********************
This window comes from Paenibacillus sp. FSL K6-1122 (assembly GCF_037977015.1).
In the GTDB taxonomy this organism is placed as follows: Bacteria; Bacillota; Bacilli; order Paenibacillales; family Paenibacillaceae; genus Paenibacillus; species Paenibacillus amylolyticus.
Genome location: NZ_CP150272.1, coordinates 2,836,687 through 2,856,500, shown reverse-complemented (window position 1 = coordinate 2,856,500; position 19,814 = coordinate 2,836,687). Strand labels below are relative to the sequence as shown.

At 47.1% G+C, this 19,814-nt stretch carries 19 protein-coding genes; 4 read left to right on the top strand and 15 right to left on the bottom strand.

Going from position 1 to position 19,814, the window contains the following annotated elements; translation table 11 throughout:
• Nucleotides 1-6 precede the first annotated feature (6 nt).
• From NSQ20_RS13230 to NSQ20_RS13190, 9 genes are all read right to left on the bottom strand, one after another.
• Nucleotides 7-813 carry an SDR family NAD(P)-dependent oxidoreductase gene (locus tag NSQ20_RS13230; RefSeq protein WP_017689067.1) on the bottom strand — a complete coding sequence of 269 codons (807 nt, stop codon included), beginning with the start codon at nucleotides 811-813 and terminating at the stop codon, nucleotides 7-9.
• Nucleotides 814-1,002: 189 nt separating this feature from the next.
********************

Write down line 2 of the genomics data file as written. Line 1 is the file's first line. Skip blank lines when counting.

In the GTDB taxonomy this organism is placed as follows: Bacteria; Bacillota; Bacilli; order Paenibacillales; family Paenibacillaceae; genus Paenibacillus; species Paenibacillus amylolyticus.